Book Review: The Fables of Aesop
Based on theÂ texts of L'Estrange and CroxallÂ
When my children were very young and we were homeschooling, I incorporated into our history and geography studies the folklores of the peoples we were learning. The experience renewed my love of folklore. There's something refreshing in learning about a people group from their fables, tales, and parables.
- One benefit is to see how everyday men and women connect with each other.
- Â Another benefit is to learn how their culture distinguishes them and defines them as a people.
- A third benefit is that the folklore of the region helps us understand the commonalities shared around the globe. There is a common thread that runs through all of us, and it becomes evident in the folklore.
Over the ages, tales, parables and fables have been used to convey instruction. Each is distinguished by its own special characteristics. The "tale" is a simple narration of a story, and can be either based on fact or a product of one's imagination. It may or may not have any lesson to teach to its listerners.
The "parable", on the other hand, by the use of its wording is designed to convey a hidden, secret meaning other than that contained in its words. Sometimes the parable contained a special reference to its hearer or reader. Jesus was famous for his use of parables.
The "fable" is both similar and different from tales and parables. It usually contains a short narrative. Like a parable it usually contained a hidden meaning. It usually uses the interaction of its characters to impart some great teaching or lesson. It personifies the beasts of the field, the birds of the air, the trees of the wood, animals in the forest and so on to convey some moral or counsel. The writer of the fables become a great teacher and social reformer in the guise of a storyteller. The fables are often funny and make the readers laugh, while beneath the surface a great lesson is taught.
Some folklore has becomeÂ well-known over the ages and transcended national borders, perhaps because the lore plucks at our heartstrings and transcends color, nationality, creed, religions, race, prejudices, money, and politics. For whatever reason, some lore appeals to a broad spectrum of persons. Aesop's Fables, in general, are such a lore. Aesop was a real person. He lived in a time of history when people were hungry to learn, and learning was viewed as a privilege. He is believed to have lived about 600 years before Jesus was born.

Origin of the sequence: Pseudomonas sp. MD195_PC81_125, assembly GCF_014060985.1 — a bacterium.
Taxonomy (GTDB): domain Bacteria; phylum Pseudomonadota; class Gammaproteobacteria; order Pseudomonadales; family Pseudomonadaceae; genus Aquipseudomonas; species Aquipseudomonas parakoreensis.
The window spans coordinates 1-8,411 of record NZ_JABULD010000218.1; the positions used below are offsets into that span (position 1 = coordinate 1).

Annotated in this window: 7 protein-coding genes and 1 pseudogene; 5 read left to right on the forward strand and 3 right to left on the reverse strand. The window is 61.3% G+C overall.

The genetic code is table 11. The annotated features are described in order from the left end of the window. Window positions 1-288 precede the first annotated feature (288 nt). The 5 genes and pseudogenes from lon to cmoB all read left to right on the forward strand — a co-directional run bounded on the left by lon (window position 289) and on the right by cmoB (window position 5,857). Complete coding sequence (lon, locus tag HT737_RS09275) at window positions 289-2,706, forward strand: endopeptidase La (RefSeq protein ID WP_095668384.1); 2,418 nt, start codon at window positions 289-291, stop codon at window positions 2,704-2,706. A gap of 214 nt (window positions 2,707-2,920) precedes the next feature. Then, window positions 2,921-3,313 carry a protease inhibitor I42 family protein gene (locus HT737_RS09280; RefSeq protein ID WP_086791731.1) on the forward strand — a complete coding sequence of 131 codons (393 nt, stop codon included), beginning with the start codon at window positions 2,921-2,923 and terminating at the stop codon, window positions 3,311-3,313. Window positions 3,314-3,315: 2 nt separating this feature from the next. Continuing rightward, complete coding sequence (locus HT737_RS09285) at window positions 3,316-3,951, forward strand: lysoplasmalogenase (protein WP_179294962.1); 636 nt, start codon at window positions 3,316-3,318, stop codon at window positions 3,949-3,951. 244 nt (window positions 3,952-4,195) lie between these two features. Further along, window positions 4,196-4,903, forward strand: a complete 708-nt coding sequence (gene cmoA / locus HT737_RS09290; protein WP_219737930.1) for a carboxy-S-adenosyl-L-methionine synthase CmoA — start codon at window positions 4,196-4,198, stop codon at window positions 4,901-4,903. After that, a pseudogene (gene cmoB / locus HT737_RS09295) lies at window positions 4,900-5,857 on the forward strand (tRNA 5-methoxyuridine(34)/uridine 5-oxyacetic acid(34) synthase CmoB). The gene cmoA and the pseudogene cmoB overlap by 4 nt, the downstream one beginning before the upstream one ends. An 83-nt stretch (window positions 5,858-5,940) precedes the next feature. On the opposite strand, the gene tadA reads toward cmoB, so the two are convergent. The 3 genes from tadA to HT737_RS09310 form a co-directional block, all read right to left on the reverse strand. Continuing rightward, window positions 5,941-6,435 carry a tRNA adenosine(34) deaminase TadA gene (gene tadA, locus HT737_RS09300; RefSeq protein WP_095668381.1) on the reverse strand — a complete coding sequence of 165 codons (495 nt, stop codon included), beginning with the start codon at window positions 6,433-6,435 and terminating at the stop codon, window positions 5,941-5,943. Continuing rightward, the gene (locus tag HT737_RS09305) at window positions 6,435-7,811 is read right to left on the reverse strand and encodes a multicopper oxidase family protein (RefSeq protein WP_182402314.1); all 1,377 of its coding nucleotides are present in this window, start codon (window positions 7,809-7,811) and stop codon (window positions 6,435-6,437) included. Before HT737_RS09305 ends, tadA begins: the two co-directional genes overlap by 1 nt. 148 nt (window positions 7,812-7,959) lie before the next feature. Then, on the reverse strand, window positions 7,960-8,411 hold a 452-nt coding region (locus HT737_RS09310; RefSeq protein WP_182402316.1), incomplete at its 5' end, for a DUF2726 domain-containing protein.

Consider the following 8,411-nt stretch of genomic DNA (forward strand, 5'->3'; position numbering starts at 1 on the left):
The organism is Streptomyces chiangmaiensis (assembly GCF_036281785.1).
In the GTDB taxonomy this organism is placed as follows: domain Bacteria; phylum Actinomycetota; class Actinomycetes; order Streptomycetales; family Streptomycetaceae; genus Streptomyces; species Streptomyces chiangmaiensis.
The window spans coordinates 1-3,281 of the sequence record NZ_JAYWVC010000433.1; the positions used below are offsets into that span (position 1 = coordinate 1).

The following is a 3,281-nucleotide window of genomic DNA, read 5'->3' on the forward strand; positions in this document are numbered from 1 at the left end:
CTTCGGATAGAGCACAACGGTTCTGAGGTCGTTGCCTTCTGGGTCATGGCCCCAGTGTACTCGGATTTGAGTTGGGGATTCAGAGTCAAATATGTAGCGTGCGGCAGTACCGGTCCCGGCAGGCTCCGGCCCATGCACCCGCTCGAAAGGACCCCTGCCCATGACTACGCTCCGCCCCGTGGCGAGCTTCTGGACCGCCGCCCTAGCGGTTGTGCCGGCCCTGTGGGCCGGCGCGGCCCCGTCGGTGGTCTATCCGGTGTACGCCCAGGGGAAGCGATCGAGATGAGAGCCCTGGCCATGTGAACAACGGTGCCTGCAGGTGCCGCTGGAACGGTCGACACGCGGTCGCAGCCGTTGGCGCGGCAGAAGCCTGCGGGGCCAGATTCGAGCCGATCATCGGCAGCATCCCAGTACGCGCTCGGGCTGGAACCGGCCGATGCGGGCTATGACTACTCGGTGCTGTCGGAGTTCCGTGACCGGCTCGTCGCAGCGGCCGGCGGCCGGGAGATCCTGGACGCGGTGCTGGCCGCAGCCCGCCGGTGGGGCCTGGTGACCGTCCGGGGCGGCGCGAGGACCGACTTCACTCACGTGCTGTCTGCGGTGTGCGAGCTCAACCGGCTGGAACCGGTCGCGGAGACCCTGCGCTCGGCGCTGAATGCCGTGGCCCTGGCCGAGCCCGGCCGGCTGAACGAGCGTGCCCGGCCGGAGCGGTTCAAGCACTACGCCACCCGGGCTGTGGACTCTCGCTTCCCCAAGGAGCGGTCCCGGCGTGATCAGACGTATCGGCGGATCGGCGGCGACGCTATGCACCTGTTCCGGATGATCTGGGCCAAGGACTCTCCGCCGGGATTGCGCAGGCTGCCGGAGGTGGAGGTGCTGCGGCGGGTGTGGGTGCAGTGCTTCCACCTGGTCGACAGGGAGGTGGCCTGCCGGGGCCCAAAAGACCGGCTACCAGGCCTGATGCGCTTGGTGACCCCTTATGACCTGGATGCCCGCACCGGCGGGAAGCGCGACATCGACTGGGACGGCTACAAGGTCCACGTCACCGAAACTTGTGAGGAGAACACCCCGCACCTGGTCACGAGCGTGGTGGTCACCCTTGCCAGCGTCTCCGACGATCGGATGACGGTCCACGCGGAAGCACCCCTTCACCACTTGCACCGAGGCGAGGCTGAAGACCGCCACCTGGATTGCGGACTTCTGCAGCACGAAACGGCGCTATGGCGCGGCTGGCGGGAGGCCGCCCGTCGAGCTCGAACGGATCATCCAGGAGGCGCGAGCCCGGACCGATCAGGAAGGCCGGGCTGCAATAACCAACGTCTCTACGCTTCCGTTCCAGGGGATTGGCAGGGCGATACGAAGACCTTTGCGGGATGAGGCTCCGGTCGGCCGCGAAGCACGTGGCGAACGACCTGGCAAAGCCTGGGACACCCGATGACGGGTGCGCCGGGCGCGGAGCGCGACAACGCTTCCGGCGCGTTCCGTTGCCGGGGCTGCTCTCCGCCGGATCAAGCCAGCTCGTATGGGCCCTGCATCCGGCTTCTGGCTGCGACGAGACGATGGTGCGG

Not all literature attributed to Aesop is really an invention of Aesop. Over the centuries, his collections of tales, parables and fables have been lost, re-discovered, translated to prose from verse, re-translated, bundled into other collections, revised, and printed. Many researchers have attempted to find authentic versions that can be attributed to Aesop alone, but the effort has been difficult and sometimes inconclusive.
I have a collection of Aesop's Fables in a not so ancient book, TheÂ Fables of Aesop, published in New York, by Books, Inc. It's part of a series called, "The World's Popular Classics." There's no publishing date, but the owner signed the book and dated it as 1946. I thought I would share some of the fables in this collection with you in the near future. There is also a good source online which you can find at this address.Â
The first in a series:
The Lion's Share
The Lion and several other Beasts once agreed to live peaceably together in the forest, sharing equally all the spoils of hunting. One day, a fine fat stag fell into a snare set by the Goat, who thereupon called the rest together.
The Lion divided the Stag into four parts. Taking the best piece for himself, he said, "This
is mine, of course, as I am the Lion." Taking another portion, he added, "This too is mine
by right--the right, if you must know, of the strongest." Further, putting aside the third piece, "That's for the most valiant," said he; "and as for the remaining part, touch it if you dare."
Might makes right.